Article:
writing interventions that really work jim wright www interventioncentral org n.
Skip this Video
Loading SlideShow in 5 Seconds..
Writing Interventions That Really Work Jim Wright www.interventioncentral.org PowerPoint Presentation
Download Presentation
Writing Interventions That Really Work Jim Wright www.interventioncentral.org

play fullscreen
1 / 60

Writing Interventions That Really Work Jim Wright www.interventioncentral.org

303 Views Download Presentation
Download Presentation

Writing Interventions That Really Work Jim Wright www.interventioncentral.org

- - - - - - - - - - - - - - - - - - - - - - - - - - - E N D - - - - - - - - - - - - - - - - - - - - - - - - - - -
Presentation Transcript

  1. Writing Interventions That Really Work Jim Wrightwww.interventioncentral.org

  2. Workshop Agenda In this section of the workshop, we will: • Analyze the subskills that make up ‘writing ability’ • Identify barriers that can prevent students from being effective writers • Review effective writing interventions

  3. Elbow Group Activity: When was your ‘writing breakthrough’ point? • In your group, discuss when each member felt that they reached the ‘breakthrough’ point when they felt they were competent writers. • Be prepared to share your discussion with the larger group.

  4. The Act of Creating a Piece of Writing Is… • Not a single unitary skill but instead is a… • Spectrum of interrelated skills and… • A process of plan, write, revise

  5. ‘Style’ Content Punctuation Spelling Syntax Grammar Written Expression: A Spectrum of Skills

  6. Students must learn that writing is a process not a product. The Horse in Motion Eadweard Muybridge, 1904

  7. Barriers to Writing The physical act of writing…

  8. Middle Bronze Age Alphabets Egyptian Hieroglyphs: Hieratic Script Early & Later Greek Alphabets Proto-Canaanite Alphabet Phoenician Alphabet Origins of the Latin Alphabet Latin (Western) Alphabet

  9. Origins of the Latin Alphabet:Phoenician Alphabet Source:Wikipedia http://en.wikipedia.org/wiki/Phoenician_alphabet

  10. Origins of the Latin Alphabet:Early Greek Alphabet Boustrophedon: ‘ox trail’: Script alternates between left-to-right and right-to-left Source:http://www.translexis.demon.co.uk/new_page_2.htm

  11. Barriers to Writing Spelling…

  12. GHOTI George Bernard Shaw’s Spelling of ‘FISH’… • ‘F’ as in ‘ENOUGH’ • ‘I’ as in 'WOMEN • ‘SH’ as in ‘NATION’

  13. ‘Simplified’ Spelling behaviour behavior defence defense enough enuf receive reseev incandescent inkandesent

  14. Barriers to Writing Grammar…

  15. "If all the grammarians in the world were placed end to end, it would be a good thing." • Oscar Wilde

  16. Grammar: A Definition “Grammar is the study of rules governing the use of language. The set of rules governing a particular language is the grammar of that language; thus, each language can be said to have its own distinct grammar.” Source:http://en.wikipedia.org/

  17. Grammar’s Dueling Perspectives: Who Defines Good and ‘Bad’ Grammatical Usage? • Descriptivists: Collect neutral ‘field study’ information of ‘the patterns through which meanings are typically created in functional speech and writing’ • Prescriptivists: Set grammatical rules for how language ought to be used Source:http://en.wikipedia.org/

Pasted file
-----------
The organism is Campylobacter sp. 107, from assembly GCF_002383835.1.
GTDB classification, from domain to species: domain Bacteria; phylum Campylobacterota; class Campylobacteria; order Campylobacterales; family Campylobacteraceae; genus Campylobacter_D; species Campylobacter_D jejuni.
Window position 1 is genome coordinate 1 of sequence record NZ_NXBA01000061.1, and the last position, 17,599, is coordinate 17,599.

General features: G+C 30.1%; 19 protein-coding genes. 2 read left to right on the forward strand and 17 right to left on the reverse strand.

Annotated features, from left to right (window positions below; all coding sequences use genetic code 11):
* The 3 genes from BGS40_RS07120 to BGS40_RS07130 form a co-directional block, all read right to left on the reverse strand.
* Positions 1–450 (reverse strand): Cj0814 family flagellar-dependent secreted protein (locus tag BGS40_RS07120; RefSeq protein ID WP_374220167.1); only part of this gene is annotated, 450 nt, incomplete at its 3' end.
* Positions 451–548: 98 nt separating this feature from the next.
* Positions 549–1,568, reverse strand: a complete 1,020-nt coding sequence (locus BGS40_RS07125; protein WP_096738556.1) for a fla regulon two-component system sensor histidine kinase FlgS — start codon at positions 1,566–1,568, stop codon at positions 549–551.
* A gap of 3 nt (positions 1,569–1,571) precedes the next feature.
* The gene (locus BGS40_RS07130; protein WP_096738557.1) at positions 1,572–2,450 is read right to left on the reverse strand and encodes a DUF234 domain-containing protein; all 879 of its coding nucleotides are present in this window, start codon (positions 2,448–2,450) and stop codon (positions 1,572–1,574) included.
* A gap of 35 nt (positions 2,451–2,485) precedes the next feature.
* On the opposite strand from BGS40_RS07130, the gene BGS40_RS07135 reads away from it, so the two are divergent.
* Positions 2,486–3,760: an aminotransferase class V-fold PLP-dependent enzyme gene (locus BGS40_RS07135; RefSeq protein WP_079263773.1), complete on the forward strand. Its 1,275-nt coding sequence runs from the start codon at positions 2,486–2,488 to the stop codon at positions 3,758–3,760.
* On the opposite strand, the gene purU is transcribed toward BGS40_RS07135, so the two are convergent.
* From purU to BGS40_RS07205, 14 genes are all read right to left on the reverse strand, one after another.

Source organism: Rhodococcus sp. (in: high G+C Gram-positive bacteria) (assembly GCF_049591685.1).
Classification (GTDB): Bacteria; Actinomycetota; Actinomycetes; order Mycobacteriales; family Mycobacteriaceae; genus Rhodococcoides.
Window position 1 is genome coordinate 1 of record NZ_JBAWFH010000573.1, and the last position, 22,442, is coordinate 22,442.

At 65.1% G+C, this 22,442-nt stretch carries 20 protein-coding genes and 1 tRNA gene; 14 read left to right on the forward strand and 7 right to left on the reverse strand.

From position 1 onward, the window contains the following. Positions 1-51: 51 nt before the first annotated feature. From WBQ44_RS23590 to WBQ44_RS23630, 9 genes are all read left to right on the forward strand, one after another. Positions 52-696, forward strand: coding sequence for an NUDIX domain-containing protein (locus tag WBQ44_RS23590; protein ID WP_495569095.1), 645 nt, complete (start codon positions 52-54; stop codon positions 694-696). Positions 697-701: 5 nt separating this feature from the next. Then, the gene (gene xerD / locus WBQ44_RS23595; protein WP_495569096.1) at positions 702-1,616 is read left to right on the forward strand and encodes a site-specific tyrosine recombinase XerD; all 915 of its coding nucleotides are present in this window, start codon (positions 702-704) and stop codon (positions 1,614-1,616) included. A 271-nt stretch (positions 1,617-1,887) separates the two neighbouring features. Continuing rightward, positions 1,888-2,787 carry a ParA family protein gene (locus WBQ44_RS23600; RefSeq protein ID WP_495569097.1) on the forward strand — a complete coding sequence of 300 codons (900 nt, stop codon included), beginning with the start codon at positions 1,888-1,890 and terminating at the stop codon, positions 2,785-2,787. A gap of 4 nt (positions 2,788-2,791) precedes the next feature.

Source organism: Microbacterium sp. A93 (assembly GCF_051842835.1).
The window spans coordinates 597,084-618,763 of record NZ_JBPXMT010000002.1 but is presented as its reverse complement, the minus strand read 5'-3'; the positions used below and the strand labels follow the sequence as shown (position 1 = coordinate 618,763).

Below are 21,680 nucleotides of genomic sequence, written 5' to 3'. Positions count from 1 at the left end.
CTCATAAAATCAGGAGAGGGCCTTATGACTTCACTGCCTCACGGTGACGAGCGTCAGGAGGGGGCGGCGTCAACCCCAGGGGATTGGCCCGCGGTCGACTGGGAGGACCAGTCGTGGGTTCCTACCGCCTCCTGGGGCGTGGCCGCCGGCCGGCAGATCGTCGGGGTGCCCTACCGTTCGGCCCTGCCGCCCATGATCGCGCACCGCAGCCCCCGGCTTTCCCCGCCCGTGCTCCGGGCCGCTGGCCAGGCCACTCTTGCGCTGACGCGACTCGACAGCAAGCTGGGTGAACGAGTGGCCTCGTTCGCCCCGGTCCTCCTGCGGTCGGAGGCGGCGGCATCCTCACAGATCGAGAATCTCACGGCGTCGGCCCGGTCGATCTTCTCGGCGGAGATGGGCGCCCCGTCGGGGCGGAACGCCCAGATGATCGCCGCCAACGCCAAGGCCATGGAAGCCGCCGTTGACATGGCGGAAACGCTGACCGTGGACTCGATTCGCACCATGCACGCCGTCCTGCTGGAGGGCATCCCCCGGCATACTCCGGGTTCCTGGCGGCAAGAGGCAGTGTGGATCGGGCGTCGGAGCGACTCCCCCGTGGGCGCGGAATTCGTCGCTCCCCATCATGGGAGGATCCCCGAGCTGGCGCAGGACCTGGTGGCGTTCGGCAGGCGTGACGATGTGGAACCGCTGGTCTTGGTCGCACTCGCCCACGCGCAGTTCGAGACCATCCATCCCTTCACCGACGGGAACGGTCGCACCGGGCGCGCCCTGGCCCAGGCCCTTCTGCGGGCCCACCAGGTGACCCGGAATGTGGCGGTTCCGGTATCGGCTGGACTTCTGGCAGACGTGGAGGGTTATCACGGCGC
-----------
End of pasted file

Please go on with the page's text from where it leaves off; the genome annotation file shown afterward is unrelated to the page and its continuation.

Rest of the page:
18. The Complexities of English Grammar: A Sampling Tense: Future tenses (from Wikipedia): • Simple future: "I shall/will listen." This is used to express that an event will occur in the future, or that the speaker intends to perform some action. • Future continuous: "I shall/will be listening." This is used to express an ongoing event that has not yet been initiated. • Future perfect: "I shall/will have listened." This indicates an action which will occur before some other action in the future: Normally two actions are expressed, and the future perfect indicates an action which will occur in the future but will, at the time of the main future action expressed, be in the past (e.g. "I will know the tune next week because I will have listened to it"). • Future perfect continuous: "I shall/will have been listening." Expresses an ongoing action that occurs in the future, before some other event expressed in the future. Source:http://en.wikipedia.org/

  19. The Complexities of English Grammar: A Sampling Tense: Verb Moods (from Wikipedia): • Indicative, or declarative, mood:the simplest and most basic mood. (Examples: I am walking home. We are very happy.) • Subjunctive mood: used to express counterfactual (or conditional) statements, and is often found in if-then statements, and certain formulaic expressions NOTE: Casual spoken English rarely uses the subjunctive, and generally restricts the conditional mood to the simple present and simple past. (Example: If I were you, I would bet on the lottery) • Imperative mood: used for commands or instructions. (Examples: Let me do the talking, Put the package down on the table.) Source:http://en.wikipedia.org/

  20. Synergistic Relationship Between Reading & Writing • Spelling • Vocabulary • Grammar • Syntax • Style • Genre Reading Writing

  21. ‘Elbow Group’ Activity: What are common student writing concerns in your school? • In your ‘elbow groups’: • Discuss the most common writing problems that you encounter in your school(s). At what grade level do you typically encounter these problems? • Be prepared to share your discussion points with the larger group.

  22. Writing Skills Checklist

  23. Writing ‘Blockers’ pp. 105-106

  24. "The difference between the right word and the almost right word is the difference between lightning and the lightning bug." • Mark Twain

  25. "Your manuscript is both good and original. But the part that is good is not original, and the part that is original is not good." • Samuel Johnson

  26. "Nothing is particularly hard if you divide it into small jobs." • Henry Ford

  27. "When I sit at my table to write, I never know what it’s going to be until I'm under way. I trust in inspiration, which sometimes comes and sometimes doesn't. But I don't sit back waiting for it. I work every day." • Alberto Moravia

  28. Writing ‘Blockers’ pp. 105-106

  29. Writing Sample Using the ‘Writing Skills Checklist’, determine the 1 or 2 most important features in this writing that should be targeted for intervention. [If lost on an island] I woud drink water from the ocean and I woud eat the fruit off of the trees. Then I woud bilit a house out of trees, and I woud gather firewood to stay warm. I woud try and fix my boat in my spare time.